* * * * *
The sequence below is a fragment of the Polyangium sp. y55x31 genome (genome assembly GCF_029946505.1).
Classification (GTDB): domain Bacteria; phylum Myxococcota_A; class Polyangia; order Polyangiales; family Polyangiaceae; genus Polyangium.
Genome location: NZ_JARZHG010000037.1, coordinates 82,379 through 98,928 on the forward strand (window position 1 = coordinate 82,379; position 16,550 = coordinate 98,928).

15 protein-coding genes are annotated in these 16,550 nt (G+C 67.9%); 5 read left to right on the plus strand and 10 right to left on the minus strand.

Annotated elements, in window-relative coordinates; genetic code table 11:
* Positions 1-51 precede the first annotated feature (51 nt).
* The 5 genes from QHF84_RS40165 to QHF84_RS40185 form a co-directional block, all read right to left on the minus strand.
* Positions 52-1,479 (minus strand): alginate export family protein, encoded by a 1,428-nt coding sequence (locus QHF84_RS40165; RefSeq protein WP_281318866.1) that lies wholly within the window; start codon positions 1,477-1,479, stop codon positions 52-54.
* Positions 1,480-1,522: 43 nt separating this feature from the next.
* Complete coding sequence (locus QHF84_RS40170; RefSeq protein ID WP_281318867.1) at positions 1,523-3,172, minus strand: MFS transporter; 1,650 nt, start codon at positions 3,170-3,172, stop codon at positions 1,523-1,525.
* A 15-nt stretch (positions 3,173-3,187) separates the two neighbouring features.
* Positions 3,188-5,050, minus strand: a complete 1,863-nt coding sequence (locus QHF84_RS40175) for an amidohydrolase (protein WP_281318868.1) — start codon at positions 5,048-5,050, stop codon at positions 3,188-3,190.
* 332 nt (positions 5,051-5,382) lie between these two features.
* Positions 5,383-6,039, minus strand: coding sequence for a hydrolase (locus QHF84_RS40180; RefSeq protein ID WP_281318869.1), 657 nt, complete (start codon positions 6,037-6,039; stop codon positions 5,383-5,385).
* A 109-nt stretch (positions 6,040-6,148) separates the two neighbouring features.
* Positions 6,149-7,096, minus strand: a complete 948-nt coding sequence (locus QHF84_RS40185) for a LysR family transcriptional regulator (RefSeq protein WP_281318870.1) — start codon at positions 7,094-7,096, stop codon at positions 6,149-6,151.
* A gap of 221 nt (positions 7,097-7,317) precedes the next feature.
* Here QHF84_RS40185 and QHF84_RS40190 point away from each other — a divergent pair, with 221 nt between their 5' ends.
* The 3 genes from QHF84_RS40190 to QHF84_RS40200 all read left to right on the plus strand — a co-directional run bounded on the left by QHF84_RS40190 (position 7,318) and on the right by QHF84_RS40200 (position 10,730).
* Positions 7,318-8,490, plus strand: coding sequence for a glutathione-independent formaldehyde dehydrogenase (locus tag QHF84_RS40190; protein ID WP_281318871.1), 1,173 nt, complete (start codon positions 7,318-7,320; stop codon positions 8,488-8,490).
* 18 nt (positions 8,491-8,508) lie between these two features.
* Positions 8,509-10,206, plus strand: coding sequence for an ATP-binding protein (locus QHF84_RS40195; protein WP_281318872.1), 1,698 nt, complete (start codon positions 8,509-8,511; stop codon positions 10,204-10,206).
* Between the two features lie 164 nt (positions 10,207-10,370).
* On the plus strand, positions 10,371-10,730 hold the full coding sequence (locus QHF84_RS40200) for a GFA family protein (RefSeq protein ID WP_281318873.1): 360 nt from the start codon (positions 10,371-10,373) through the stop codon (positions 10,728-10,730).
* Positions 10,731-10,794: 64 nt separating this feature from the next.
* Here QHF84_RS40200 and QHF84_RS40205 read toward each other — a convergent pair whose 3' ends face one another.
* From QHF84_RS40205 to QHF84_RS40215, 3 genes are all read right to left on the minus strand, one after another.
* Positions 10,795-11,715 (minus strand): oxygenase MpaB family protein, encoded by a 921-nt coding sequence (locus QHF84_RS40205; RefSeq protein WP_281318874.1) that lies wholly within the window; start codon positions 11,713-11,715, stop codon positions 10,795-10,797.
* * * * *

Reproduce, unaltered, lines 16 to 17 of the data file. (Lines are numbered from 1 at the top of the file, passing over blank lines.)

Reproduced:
* Positions 6,149-7,096, minus strand: a complete 948-nt coding sequence (locus QHF84_RS40185) for a LysR family transcriptional regulator (RefSeq protein WP_281318870.1) — start codon at positions 7,094-7,096, stop codon at positions 6,149-6,151.
* A gap of 221 nt (positions 7,097-7,317) precedes the next feature.